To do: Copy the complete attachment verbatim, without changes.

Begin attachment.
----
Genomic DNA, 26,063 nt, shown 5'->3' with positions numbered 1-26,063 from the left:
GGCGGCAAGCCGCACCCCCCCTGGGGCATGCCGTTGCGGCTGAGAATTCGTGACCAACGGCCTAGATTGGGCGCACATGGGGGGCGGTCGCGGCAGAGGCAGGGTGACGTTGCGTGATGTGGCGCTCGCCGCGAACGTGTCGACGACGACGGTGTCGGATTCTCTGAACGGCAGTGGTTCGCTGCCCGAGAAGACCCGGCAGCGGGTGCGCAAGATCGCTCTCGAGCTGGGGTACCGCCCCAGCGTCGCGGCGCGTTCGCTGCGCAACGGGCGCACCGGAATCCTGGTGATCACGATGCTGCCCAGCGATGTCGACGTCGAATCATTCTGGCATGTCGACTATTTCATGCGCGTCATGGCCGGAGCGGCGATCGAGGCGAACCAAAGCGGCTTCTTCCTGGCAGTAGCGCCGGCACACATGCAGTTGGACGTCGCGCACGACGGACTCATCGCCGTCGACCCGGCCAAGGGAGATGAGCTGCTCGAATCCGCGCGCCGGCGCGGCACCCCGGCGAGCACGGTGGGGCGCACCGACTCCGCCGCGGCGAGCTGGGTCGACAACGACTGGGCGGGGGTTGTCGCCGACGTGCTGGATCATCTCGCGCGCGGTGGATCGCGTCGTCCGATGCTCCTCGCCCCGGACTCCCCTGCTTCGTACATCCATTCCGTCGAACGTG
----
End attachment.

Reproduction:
Genomic DNA, 26,063 nt, shown 5'->3' with positions numbered 1-26,063 from the left:
GGCGGCAAGCCGCACCCCCCCTGGGGCATGCCGTTGCGGCTGAGAATTCGTGACCAACGGCCTAGATTGGGCGCACATGGGGGGCGGTCGCGGCAGAGGCAGGGTGACGTTGCGTGATGTGGCGCTCGCCGCGAACGTGTCGACGACGACGGTGTCGGATTCTCTGAACGGCAGTGGTTCGCTGCCCGAGAAGACCCGGCAGCGGGTGCGCAAGATCGCTCTCGAGCTGGGGTACCGCCCCAGCGTCGCGGCGCGTTCGCTGCGCAACGGGCGCACCGGAATCCTGGTGATCACGATGCTGCCCAGCGATGTCGACGTCGAATCATTCTGGCATGTCGACTATTTCATGCGCGTCATGGCCGGAGCGGCGATCGAGGCGAACCAAAGCGGCTTCTTCCTGGCAGTAGCGCCGGCACACATGCAGTTGGACGTCGCGCACGACGGACTCATCGCCGTCGACCCGGCCAAGGGAGATGAGCTGCTCGAATCCGCGCGCCGGCGCGGCACCCCGGCGAGCACGGTGGGGCGCACCGACTCCGCCGCGGCGAGCTGGGTCGACAACGACTGGGCGGGGGTTGTCGCCGACGTGCTGGATCATCTCGCGCGCGGTGGATCGCGTCGTCCGATGCTCCTCGCCCCGGACTCCCCTGCTTCGTACATCCATTCCGTCGAACGTG